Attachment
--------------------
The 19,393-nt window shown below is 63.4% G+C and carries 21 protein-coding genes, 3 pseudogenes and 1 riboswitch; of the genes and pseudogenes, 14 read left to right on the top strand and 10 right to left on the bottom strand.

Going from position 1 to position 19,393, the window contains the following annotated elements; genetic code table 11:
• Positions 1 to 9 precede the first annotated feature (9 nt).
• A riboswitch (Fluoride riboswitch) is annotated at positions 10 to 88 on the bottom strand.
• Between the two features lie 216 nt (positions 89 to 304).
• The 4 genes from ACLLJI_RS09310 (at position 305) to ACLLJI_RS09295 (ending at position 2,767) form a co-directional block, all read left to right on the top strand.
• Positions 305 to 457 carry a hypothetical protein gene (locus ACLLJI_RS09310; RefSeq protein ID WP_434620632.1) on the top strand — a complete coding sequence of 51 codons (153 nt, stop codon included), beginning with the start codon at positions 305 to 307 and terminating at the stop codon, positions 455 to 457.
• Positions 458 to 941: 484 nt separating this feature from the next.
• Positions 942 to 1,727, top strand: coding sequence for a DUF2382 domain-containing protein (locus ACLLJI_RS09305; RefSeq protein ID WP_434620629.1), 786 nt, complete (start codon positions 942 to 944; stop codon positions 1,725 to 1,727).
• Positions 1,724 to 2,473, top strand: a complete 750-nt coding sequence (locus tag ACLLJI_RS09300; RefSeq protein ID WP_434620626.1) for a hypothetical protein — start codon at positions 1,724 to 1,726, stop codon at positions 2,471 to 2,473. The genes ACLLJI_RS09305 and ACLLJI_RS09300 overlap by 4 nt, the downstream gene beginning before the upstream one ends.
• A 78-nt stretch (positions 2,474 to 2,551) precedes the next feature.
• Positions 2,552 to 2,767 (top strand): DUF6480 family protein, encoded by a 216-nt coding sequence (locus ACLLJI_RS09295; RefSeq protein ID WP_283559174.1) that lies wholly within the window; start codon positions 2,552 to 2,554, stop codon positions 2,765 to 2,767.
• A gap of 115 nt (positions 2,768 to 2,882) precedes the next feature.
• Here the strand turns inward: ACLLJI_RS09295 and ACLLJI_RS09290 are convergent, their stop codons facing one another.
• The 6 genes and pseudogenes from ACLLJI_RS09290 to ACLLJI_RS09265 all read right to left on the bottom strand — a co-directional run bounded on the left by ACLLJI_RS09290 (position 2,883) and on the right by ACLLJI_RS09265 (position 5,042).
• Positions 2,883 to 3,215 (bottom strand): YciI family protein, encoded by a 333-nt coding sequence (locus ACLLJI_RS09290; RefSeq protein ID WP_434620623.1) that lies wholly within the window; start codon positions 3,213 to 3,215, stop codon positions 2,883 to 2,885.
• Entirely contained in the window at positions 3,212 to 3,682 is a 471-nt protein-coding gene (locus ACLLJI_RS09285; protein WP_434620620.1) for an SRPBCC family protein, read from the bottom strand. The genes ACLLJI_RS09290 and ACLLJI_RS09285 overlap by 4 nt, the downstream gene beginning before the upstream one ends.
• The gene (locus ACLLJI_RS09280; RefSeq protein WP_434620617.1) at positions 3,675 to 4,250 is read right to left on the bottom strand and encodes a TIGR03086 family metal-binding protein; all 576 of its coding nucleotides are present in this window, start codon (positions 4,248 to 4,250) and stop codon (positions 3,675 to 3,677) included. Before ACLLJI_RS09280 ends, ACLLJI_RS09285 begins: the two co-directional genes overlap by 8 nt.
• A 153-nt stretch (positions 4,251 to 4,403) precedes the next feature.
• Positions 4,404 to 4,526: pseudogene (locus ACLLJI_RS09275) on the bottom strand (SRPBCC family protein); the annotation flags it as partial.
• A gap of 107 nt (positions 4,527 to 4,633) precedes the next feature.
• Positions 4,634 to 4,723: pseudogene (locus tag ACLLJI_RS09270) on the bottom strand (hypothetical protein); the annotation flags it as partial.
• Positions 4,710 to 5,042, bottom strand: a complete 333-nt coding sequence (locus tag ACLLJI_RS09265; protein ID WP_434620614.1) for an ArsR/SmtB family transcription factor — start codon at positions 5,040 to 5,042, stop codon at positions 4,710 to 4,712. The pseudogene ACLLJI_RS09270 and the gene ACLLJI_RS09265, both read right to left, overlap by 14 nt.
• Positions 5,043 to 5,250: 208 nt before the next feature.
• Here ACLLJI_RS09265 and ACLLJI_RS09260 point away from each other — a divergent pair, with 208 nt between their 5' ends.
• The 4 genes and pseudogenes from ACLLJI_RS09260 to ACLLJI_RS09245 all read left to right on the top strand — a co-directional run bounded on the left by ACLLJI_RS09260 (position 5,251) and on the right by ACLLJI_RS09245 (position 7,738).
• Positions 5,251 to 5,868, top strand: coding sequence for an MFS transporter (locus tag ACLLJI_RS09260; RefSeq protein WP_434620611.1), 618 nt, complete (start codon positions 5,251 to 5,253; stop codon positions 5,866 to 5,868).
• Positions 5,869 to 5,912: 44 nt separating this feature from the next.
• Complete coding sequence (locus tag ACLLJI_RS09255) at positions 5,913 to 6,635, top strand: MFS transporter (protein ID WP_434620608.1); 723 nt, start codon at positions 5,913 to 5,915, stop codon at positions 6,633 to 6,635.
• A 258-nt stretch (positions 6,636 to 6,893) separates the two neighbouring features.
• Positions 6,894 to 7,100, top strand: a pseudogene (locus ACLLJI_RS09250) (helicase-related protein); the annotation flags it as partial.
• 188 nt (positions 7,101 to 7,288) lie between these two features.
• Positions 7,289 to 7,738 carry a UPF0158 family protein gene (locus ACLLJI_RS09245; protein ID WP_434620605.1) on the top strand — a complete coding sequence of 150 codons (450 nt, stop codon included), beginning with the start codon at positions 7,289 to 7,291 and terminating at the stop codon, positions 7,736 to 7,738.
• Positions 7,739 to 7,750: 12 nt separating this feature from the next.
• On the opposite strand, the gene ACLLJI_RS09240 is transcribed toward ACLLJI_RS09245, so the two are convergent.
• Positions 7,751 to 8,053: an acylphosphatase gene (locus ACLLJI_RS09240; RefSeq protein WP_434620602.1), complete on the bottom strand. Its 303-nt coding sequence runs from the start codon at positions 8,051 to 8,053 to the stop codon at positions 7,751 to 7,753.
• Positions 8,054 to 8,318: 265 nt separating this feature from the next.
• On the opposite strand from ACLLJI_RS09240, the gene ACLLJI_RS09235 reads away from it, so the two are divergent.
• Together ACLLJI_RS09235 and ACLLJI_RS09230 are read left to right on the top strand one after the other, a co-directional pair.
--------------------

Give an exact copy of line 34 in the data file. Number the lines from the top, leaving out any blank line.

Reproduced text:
• Positions 7,739 to 7,750: 12 nt separating this feature from the next.